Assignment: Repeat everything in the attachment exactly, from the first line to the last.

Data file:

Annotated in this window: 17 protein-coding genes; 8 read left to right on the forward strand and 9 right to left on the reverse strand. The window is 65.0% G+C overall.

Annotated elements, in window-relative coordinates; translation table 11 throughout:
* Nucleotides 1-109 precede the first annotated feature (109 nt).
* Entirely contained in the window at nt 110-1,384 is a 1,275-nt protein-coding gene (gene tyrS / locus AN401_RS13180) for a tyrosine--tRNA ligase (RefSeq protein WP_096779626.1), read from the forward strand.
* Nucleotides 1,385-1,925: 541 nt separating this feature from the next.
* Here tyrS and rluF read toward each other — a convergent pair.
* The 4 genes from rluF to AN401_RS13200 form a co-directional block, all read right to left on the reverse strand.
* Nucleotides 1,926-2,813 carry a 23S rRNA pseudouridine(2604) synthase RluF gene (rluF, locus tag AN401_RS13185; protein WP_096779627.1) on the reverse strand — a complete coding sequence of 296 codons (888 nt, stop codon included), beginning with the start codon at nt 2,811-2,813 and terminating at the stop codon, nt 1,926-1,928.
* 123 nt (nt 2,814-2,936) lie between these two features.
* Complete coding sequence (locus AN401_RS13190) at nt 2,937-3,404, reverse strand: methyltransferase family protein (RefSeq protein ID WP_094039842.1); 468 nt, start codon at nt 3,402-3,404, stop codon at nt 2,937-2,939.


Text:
Annotated in this window: 17 protein-coding genes; 8 read left to right on the forward strand and 9 right to left on the reverse strand. The window is 65.0% G+C overall.

Annotated elements, in window-relative coordinates; translation table 11 throughout:
* Nucleotides 1-109 precede the first annotated feature (109 nt).
* Entirely contained in the window at nt 110-1,384 is a 1,275-nt protein-coding gene (gene tyrS / locus AN401_RS13180) for a tyrosine--tRNA ligase (RefSeq protein WP_096779626.1), read from the forward strand.
* Nucleotides 1,385-1,925: 541 nt separating this feature from the next.
* Here tyrS and rluF read toward each other — a convergent pair.
* The 4 genes from rluF to AN401_RS13200 form a co-directional block, all read right to left on the reverse strand.
* Nucleotides 1,926-2,813 carry a 23S rRNA pseudouridine(2604) synthase RluF gene (rluF, locus tag AN401_RS13185; protein WP_096779627.1) on the reverse strand — a complete coding sequence of 296 codons (888 nt, stop codon included), beginning with the start codon at nt 2,811-2,813 and terminating at the stop codon, nt 1,926-1,928.
* 123 nt (nt 2,814-2,936) lie between these two features.
* Complete coding sequence (locus AN401_RS13190) at nt 2,937-3,404, reverse strand: methyltransferase family protein (RefSeq protein ID WP_094039842.1); 468 nt, start codon at nt 3,402-3,404, stop codon at nt 2,937-2,939.